No tax increase in City of Minot’s 2021 preliminary budget
Preliminary budget reduces infrastructure spending
David Lakefield, finance director and interim city manager, presented a budget to the Minot City Council Monday that calls for nearly $130 million less in spending due to a decline in large capital projects and a change in the way expenses are budgeted.
“We face some revenue challenges. Our goal was to present a budget that was balanced and had a zero rate increase on the mill levy, and what we are presenting today has accomplished that,” Lakefield told the council.
Lakefield said the budget includes no increases to utilities or other fees. The only change might occur if properties experienced a valuation change up or down. The city’s overall valuation is up 2%.
The preliminary budget’s infrastructure spending is down $18.1 million. The only large new project in the 2021 budget is about $2 million for Broadway watermain upsizing. Spending on the Northwest Area Water Supply Project and flood protection continues, although, at the recommendation of auditors, state money paid on those projects is no longer included in the city budget. The city might never see that money, which often goes directly to pay contractors.
The proposed budget also bolsters the street department budget by about $1 million.
The council had delayed construction of a northwest fire station and City Hall retaining wall when revenues looked bleak at the beginning of the COVID-19 pandemic. The 2021 budget adds back partial funding for both.
“The anticipation would be that we would fund the remainder in 2022 or subsequent years, depending on how finances look,” Lakefield said Tuesday. No construction would start until all funds are in place.
The city has $13 million in reserves that would be spent in 2021, with most of that money on hand for NAWS and flood control. The budget also includes $657,000 from cash reserves for a new city hall.
The 2020 budget includes $6.75 million for a new city hall, much of which has yet to be spent. The city had allocated $3.75 million from National Disaster Resilience program dollars before deciding to shift another $4 million to city hall from the abandoned gathering space project. The 2021 budget anticipates $6.1 million in spending from NDR money, reserves and other sources.
The preliminary budget increases employee pay plan spending by 1.9% and adds three new positions. An intelligence analyst would be added to the police department.
“The need for this position was demonstrated when the riots were taking place and we had some of that activity taking place in North Dakota. The disadvantage that we are at here in the city of Minot is some of these other large cities in North Dakota have people dedicated to mining for information and seeing what’s out there and who’s coming to town and what type of activity is to be expected. And we didn’t have that resource,” Lakefield told the council.
Another new position is a project manager in the public works department for $89,292. In the fire department, a part-time fire marshal would become a full-time fire inspector at an additional cost of $21,551.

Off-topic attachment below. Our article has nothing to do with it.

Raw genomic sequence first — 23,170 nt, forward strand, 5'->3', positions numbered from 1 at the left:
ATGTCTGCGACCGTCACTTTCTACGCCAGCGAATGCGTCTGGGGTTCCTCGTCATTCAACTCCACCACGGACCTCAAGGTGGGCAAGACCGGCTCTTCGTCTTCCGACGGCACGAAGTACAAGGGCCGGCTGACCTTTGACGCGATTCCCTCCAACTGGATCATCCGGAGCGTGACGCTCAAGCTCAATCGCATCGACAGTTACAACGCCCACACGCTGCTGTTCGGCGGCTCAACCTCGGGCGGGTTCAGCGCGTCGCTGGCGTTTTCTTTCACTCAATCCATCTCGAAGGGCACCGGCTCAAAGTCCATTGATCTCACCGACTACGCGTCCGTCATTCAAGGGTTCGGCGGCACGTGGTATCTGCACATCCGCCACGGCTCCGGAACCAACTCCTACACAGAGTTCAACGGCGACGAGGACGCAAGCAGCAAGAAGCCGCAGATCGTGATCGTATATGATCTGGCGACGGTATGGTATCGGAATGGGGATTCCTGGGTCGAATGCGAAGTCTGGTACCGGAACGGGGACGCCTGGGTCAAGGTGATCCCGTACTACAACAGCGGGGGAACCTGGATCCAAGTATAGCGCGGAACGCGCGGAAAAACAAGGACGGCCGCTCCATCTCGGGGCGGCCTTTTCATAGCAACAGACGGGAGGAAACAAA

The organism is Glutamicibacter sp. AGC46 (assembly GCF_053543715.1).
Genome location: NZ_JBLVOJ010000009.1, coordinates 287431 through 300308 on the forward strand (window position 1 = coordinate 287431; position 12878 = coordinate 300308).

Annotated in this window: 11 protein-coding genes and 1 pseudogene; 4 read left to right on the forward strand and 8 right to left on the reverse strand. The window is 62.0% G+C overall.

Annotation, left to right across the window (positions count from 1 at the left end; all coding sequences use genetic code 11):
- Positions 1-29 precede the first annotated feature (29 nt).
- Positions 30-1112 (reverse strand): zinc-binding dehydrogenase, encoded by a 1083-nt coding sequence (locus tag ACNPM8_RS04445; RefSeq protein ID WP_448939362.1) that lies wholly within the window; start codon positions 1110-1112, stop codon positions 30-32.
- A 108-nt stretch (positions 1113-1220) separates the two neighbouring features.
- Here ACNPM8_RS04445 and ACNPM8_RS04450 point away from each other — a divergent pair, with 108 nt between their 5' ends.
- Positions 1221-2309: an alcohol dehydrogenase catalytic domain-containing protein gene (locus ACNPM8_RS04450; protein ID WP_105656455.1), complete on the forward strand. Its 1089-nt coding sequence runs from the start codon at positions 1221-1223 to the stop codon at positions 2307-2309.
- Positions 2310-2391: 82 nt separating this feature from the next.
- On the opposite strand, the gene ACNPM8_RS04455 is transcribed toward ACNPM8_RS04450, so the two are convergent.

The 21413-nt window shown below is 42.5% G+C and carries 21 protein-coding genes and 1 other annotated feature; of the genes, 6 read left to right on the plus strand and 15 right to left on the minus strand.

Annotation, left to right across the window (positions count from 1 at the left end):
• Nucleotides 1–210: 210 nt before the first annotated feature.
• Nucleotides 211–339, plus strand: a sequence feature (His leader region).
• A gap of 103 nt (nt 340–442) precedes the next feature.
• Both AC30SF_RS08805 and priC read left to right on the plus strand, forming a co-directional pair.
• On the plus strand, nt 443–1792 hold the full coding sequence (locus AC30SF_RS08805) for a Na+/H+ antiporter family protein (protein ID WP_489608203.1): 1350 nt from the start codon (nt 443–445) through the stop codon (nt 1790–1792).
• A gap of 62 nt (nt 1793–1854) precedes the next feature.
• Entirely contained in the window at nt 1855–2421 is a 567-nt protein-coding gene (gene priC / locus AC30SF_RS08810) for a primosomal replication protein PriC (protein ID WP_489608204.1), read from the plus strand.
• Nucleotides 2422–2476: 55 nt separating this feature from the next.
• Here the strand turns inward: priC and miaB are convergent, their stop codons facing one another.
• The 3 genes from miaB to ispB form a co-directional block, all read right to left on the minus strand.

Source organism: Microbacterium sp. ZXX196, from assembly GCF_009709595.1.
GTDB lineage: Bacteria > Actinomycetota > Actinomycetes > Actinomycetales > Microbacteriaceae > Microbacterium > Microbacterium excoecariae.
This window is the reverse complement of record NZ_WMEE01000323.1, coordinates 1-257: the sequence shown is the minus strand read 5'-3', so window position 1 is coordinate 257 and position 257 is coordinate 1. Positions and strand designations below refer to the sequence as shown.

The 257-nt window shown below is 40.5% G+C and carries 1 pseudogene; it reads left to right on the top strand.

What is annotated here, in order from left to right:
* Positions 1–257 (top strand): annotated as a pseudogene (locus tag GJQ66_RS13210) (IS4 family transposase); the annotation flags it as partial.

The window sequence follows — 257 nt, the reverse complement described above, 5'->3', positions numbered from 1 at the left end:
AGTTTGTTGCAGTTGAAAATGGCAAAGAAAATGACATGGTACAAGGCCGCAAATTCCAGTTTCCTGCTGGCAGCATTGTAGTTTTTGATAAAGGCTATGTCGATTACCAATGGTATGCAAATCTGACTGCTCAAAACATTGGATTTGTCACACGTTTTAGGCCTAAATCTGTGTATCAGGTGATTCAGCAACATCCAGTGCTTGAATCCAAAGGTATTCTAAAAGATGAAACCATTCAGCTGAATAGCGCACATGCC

Helping to hold the line in the 2021 taxes are the increase in property values and a drop in sales tax collections that hasn’t been as steep as originally feared.
May saw the lowest sales tax collections for that month in five years. However, June saw the highest collections for that month in five years.
“The good news is we’re trending right now at less than 3% behind where we were at this time last year, and less than 3% behind where we had budgeted for the entire year. So, at least at this point in time, it looks like we’re on track to be very close to our estimates and above where our revised forecast was,” Lakefield said.
For 2021, the city is projecting each penny of sales tax will collect $8.5 million, rather than the $10 million of the past.
Flood control consumes 68% of a penny of sales tax. The impact of lower tax collections could affect how much debt the city can service or how much the city can pay out of pocket for flood protection in years ahead, Lakefield said. It also could mean extending the tax collection period for NAWS to fully pay off the project.
Lakefield added the state Emergency Commission has approved the governor’s proposal to use federal COVID-19 relief dollars to reimburse local governments for certain law enforcement payroll costs from March through September. It would mean $3 million to $4 million for Minot.
Because the legislative Budget Section still must act and final calculations must be made, Lakefield said the city might not know definitively how much money it is eligible to receive for some time. Any funds not spent in 2020 would carry over to 2021, but that amount is unlikely to be known before the 2021 budget must be finalized, he said.
The preliminary budget anticipates ongoing COVID-19-related expenses, such as personal protective equipment, but those are less significant than the impact the pandemic might continue to have on revenues, Lakefield said.
“The biggest impacts for the COVID are more of the unknown on the revenue side of things. If we have another shutdown here late in the fall, that impacts our sales tax collections quite a bit,” he said.
The city is expecting some decline in revenues from the state, which comes in a variety of forms, from grants and cost-sharing to sales tax and Hub City dollars.
The council plans a public hearing on the preliminary budget on Sept. 8. A budget must be finalized by Oct. 10. The council will hold a question-and-answer session with department heads Aug. 17.